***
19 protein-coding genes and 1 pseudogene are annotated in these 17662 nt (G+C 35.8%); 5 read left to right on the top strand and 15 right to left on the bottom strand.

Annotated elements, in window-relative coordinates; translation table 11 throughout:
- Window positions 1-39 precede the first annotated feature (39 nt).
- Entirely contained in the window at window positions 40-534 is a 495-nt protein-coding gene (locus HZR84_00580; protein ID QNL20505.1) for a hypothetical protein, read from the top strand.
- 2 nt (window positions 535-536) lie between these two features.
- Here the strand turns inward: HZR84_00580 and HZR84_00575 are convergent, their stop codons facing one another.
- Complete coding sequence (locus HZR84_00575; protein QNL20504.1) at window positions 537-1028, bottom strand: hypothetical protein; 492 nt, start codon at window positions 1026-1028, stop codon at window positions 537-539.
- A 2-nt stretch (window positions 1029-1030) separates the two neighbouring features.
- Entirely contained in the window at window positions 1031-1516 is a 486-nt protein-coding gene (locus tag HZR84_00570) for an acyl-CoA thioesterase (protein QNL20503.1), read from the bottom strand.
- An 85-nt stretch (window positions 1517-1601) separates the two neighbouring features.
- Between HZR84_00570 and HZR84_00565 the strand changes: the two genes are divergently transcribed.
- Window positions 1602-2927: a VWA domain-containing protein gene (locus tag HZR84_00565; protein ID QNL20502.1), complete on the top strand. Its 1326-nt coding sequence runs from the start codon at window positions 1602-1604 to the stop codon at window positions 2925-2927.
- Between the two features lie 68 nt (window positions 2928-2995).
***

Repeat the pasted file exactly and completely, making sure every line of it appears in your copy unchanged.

19 protein-coding genes and 1 pseudogene are annotated in these 17662 nt (G+C 35.8%); 5 read left to right on the top strand and 15 right to left on the bottom strand.

Annotated elements, in window-relative coordinates; translation table 11 throughout:
- Window positions 1-39 precede the first annotated feature (39 nt).
- Entirely contained in the window at window positions 40-534 is a 495-nt protein-coding gene (locus HZR84_00580; protein ID QNL20505.1) for a hypothetical protein, read from the top strand.
- 2 nt (window positions 535-536) lie between these two features.
- Here the strand turns inward: HZR84_00580 and HZR84_00575 are convergent, their stop codons facing one another.
- Complete coding sequence (locus HZR84_00575; protein QNL20504.1) at window positions 537-1028, bottom strand: hypothetical protein; 492 nt, start codon at window positions 1026-1028, stop codon at window positions 537-539.
- A 2-nt stretch (window positions 1029-1030) separates the two neighbouring features.
- Entirely contained in the window at window positions 1031-1516 is a 486-nt protein-coding gene (locus tag HZR84_00570) for an acyl-CoA thioesterase (protein QNL20503.1), read from the bottom strand.
- An 85-nt stretch (window positions 1517-1601) separates the two neighbouring features.
- Between HZR84_00570 and HZR84_00565 the strand changes: the two genes are divergently transcribed.
- Window positions 1602-2927: a VWA domain-containing protein gene (locus tag HZR84_00565; protein ID QNL20502.1), complete on the top strand. Its 1326-nt coding sequence runs from the start codon at window positions 1602-1604 to the stop codon at window positions 2925-2927.
- Between the two features lie 68 nt (window positions 2928-2995).